Why I’m A Feminist


fe-mə-nist\ noun or adjective
  1. the theory of the political, economic, and social equality of the sexes

  2. organized activity on behalf of women’s rights and interests

When I was younger, I fed into the stereotypes of a feminist. I thought they were strong-willed women who hated men and bras equally. As a young girl, unaware of the real definition of feminism, I didn’t want to be part of a “radical group.”

As I got older, I ignored what the media and misogynist’s depiction of a feminist looked like. I found that a feminist wasn’t just one particular person or action. I found the true definition was represented at the Women’s March on Saturday, January 21, 2017.

According to USA Today, over 2.5 million people participated in marches from around the world. Cities like New York, Boston, Berlin and even continents like Antarctica came out to support.

Photo by Mario Tama/Getty Images (Posted by Vox Media)

Everyone came together to protest against Donald Trump’s previous comments on women’s rights, LGBTQ+ issues, reproductive rights, xenophobia and so much more. In the United States alone, it was the largest inaugural protest in U.S. history.

There were so many powerful images that made me hopeful for this country as well as many activists, celebrities and more that came out to speak out on injustice. As written in Refinery29, Kerry Washington stated:

“When you go back home tonight… and you feel like ‘Wow, there is an agenda at work to make me feel like I don’t matter, because I’m a woman my voice doesn’t matter, because I’m a person of color my voice doesn’t matter, because I’m an immigrant, because I’m a member of the LGBTQ community, because I’m an old person, because I’m a young person… because I have a fucking voice, I don’t matter.’ You matter.”

However, the Women’s March came and gone, and I sit here wondering what I can do to help. What can I do to make a difference?

So here’s what I want to do:

  1. Volunteer

I want the chance to volunteer to help women in any way. In high school, I had the opportunity to volunteer at a women’s shelter and spend time with the children living there. I would love to have the chance to make a difference in my community again.

2. Donate

I’ll be the first to admit how skeptical I am when it comes to donating. We all have the mindset that donating is good, but we never actually take the time to dig into our wallets and give money. We spend more time making excuses and creating questions.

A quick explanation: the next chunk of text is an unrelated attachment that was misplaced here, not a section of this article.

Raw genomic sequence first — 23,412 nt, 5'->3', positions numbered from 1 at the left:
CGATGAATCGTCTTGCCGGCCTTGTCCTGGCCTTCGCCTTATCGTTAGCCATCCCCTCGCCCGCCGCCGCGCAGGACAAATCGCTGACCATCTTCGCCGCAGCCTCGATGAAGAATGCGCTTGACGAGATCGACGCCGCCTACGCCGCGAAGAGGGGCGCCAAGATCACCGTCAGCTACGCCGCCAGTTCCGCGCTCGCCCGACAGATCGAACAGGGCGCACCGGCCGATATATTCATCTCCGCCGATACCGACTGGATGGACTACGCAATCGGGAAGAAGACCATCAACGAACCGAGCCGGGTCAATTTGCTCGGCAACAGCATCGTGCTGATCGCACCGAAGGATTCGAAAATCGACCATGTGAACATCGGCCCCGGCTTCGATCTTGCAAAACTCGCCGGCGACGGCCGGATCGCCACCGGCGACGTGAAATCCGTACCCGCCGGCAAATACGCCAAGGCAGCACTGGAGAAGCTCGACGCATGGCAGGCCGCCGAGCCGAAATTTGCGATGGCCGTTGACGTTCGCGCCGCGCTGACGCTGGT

I want to donate to organizations like Planned Parenthood (which is on it’s way to being defunded by the government) to further help women get the help that they need.

Aside from organizations, there are other ways to donate to causes that you’re passionate about. I came across a woman name Noëlle Santos that wants to build the only bookstore in the Bronx. Can you imagine that in one borough there’s 1.4 million people and no outlet for people to buy books? She is currently raising money to make her goal come true. I would love to donate a small amount to make a dent in her dream.

3. Be Informed

Always stay on top of issues that you care about. I took the first step in signing up for news and updates of the NYC chapter of the Women’s March. I won’t miss a thing and I have the chance to join on any future actions in my community. There are plenty of resources where you can keep informed on changes or issues in your own communities.

This list can go on and on, but I found this post from Bustle that list 100 ways to fight back in the first 100 days of Donald Trump’s presidency helpful. For example, #62 states:

Create a platform to share your views. Start a blog, a YouTube channel, a magazine, or any platform you feel comfortable using.

I didn’t participate in the Women’s March, but I had the opportunity to attend brunch with 40+ women and discuss topics stemming from politics to pop culture. I never felt more inspired than I did on Sunday.

Not only did it give me a chance to step out my comfort zone, but I was able to speak with women of all ages, backgrounds, careers, etc. I was surrounded by women that look like me and dealt with similar struggles. I listened to their stories and I was able to voice my own. I shared information that I never even shared with my own family and friends. I’m now apart of a group that makes me strong and helps me realize who I am.

So yes, I’m a feminist.

I’m a feminist because I believe that every woman should have the opportunity to strive for greatness. I believe every woman should have the opportunity to march for what they believe in and I believe that women should have access to health, education and ALL rights.

Also I’m a feminist who fights for the injustice of ALL women:

Women Of Color

Trans Women

Women with Disabilities

Undocumented Women


Women Of All Classes

And the list goes on…

Being a feminist shouldn’t just be beneficial for yourself, but for everyone around you.

Featured image credit to @obeygiant@ernestoyerena and @jessicasabogal


12 thoughts on “Why I’m A Feminist

  1. Great job Chelsea, I enjoyed your post. I currently work at a shelter in the Bronx and I would love to have you come volunteer with our kids. I am really proud of you.


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